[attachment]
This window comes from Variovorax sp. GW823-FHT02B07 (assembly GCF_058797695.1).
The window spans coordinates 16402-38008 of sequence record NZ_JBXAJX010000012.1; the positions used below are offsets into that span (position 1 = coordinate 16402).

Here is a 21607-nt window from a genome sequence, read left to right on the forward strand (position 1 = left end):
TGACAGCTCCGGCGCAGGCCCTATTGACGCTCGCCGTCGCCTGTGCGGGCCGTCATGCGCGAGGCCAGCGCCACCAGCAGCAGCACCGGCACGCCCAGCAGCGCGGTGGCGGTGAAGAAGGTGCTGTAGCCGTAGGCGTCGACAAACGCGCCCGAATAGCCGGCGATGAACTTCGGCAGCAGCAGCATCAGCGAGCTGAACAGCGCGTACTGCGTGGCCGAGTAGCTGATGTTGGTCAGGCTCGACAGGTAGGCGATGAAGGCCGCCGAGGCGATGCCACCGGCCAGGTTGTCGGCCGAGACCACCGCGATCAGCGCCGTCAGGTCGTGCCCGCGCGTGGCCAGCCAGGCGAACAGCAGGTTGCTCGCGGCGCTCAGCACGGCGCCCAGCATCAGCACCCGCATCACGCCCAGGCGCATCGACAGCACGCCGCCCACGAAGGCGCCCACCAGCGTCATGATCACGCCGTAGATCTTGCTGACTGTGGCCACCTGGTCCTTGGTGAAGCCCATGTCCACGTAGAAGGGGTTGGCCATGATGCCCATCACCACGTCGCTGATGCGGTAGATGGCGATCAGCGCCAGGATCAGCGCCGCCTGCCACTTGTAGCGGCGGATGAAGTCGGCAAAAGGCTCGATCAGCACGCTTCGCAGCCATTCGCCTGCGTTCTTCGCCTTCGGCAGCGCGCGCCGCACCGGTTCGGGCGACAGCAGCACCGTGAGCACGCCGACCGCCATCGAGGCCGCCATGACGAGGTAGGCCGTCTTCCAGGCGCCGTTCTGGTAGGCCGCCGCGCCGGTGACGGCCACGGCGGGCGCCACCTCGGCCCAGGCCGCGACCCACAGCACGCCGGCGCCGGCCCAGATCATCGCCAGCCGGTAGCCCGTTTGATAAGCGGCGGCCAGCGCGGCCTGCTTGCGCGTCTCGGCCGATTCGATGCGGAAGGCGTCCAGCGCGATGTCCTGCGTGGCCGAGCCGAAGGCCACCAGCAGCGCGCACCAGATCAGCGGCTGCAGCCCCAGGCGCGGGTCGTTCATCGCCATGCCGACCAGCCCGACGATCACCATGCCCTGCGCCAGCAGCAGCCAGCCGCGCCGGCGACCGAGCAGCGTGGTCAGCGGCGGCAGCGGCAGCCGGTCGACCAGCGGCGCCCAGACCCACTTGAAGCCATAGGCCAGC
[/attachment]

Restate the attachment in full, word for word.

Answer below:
This window comes from Variovorax sp. GW823-FHT02B07 (assembly GCF_058797695.1).
The window spans coordinates 16402-38008 of sequence record NZ_JBXAJX010000012.1; the positions used below are offsets into that span (position 1 = coordinate 16402).

Here is a 21607-nt window from a genome sequence, read left to right on the forward strand (position 1 = left end):
TGACAGCTCCGGCGCAGGCCCTATTGACGCTCGCCGTCGCCTGTGCGGGCCGTCATGCGCGAGGCCAGCGCCACCAGCAGCAGCACCGGCACGCCCAGCAGCGCGGTGGCGGTGAAGAAGGTGCTGTAGCCGTAGGCGTCGACAAACGCGCCCGAATAGCCGGCGATGAACTTCGGCAGCAGCAGCATCAGCGAGCTGAACAGCGCGTACTGCGTGGCCGAGTAGCTGATGTTGGTCAGGCTCGACAGGTAGGCGATGAAGGCCGCCGAGGCGATGCCACCGGCCAGGTTGTCGGCCGAGACCACCGCGATCAGCGCCGTCAGGTCGTGCCCGCGCGTGGCCAGCCAGGCGAACAGCAGGTTGCTCGCGGCGCTCAGCACGGCGCCCAGCATCAGCACCCGCATCACGCCCAGGCGCATCGACAGCACGCCGCCCACGAAGGCGCCCACCAGCGTCATGATCACGCCGTAGATCTTGCTGACTGTGGCCACCTGGTCCTTGGTGAAGCCCATGTCCACGTAGAAGGGGTTGGCCATGATGCCCATCACCACGTCGCTGATGCGGTAGATGGCGATCAGCGCCAGGATCAGCGCCGCCTGCCACTTGTAGCGGCGGATGAAGTCGGCAAAAGGCTCGATCAGCACGCTTCGCAGCCATTCGCCTGCGTTCTTCGCCTTCGGCAGCGCGCGCCGCACCGGTTCGGGCGACAGCAGCACCGTGAGCACGCCGACCGCCATCGAGGCCGCCATGACGAGGTAGGCCGTCTTCCAGGCGCCGTTCTGGTAGGCCGCCGCGCCGGTGACGGCCACGGCGGGCGCCACCTCGGCCCAGGCCGCGACCCACAGCACGCCGGCGCCGGCCCAGATCATCGCCAGCCGGTAGCCCGTTTGATAAGCGGCGGCCAGCGCGGCCTGCTTGCGCGTCTCGGCCGATTCGATGCGGAAGGCGTCCAGCGCGATGTCCTGCGTGGCCGAGCCGAAGGCCACCAGCAGCGCGCACCAGATCAGCGGCTGCAGCCCCAGGCGCGGGTCGTTCATCGCCATGCCGACCAGCCCGACGATCACCATGCCCTGCGCCAGCAGCAGCCAGCCGCGCCGGCGACCGAGCAGCGTGGTCAGCGGCGGCAGCGGCAGCCGGTCGACCAGCGGCGCCCAGACCCACTTGAAGCCATAGGCCAGC